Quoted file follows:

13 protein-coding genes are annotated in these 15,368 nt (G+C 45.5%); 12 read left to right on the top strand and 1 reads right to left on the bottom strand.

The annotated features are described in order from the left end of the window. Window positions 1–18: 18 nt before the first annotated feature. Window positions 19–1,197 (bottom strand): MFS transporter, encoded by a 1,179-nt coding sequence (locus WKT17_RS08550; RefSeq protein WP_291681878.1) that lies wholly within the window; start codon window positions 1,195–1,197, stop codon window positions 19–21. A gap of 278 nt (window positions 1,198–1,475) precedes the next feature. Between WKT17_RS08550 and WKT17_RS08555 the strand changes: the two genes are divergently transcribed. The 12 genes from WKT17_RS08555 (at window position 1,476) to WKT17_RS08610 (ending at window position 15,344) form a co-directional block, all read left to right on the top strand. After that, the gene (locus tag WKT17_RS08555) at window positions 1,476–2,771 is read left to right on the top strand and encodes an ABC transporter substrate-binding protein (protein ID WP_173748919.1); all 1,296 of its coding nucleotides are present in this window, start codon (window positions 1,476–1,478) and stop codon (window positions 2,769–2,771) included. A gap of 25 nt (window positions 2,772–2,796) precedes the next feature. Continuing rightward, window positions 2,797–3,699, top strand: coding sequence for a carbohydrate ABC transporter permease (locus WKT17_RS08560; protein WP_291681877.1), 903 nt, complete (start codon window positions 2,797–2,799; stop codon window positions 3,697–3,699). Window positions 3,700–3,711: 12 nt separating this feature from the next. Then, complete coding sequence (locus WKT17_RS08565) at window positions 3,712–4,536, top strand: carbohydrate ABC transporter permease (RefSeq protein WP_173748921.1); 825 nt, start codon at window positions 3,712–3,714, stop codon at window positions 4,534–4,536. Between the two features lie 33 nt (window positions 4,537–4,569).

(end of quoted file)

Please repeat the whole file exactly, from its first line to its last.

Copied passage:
13 protein-coding genes are annotated in these 15,368 nt (G+C 45.5%); 12 read left to right on the top strand and 1 reads right to left on the bottom strand.

The annotated features are described in order from the left end of the window. Window positions 1–18: 18 nt before the first annotated feature. Window positions 19–1,197 (bottom strand): MFS transporter, encoded by a 1,179-nt coding sequence (locus WKT17_RS08550; RefSeq protein WP_291681878.1) that lies wholly within the window; start codon window positions 1,195–1,197, stop codon window positions 19–21. A gap of 278 nt (window positions 1,198–1,475) precedes the next feature. Between WKT17_RS08550 and WKT17_RS08555 the strand changes: the two genes are divergently transcribed. The 12 genes from WKT17_RS08555 (at window position 1,476) to WKT17_RS08610 (ending at window position 15,344) form a co-directional block, all read left to right on the top strand. After that, the gene (locus tag WKT17_RS08555) at window positions 1,476–2,771 is read left to right on the top strand and encodes an ABC transporter substrate-binding protein (protein ID WP_173748919.1); all 1,296 of its coding nucleotides are present in this window, start codon (window positions 1,476–1,478) and stop codon (window positions 2,769–2,771) included. A gap of 25 nt (window positions 2,772–2,796) precedes the next feature. Continuing rightward, window positions 2,797–3,699, top strand: coding sequence for a carbohydrate ABC transporter permease (locus WKT17_RS08560; protein WP_291681877.1), 903 nt, complete (start codon window positions 2,797–2,799; stop codon window positions 3,697–3,699). Window positions 3,700–3,711: 12 nt separating this feature from the next. Then, complete coding sequence (locus WKT17_RS08565) at window positions 3,712–4,536, top strand: carbohydrate ABC transporter permease (RefSeq protein WP_173748921.1); 825 nt, start codon at window positions 3,712–3,714, stop codon at window positions 4,534–4,536. Between the two features lie 33 nt (window positions 4,537–4,569).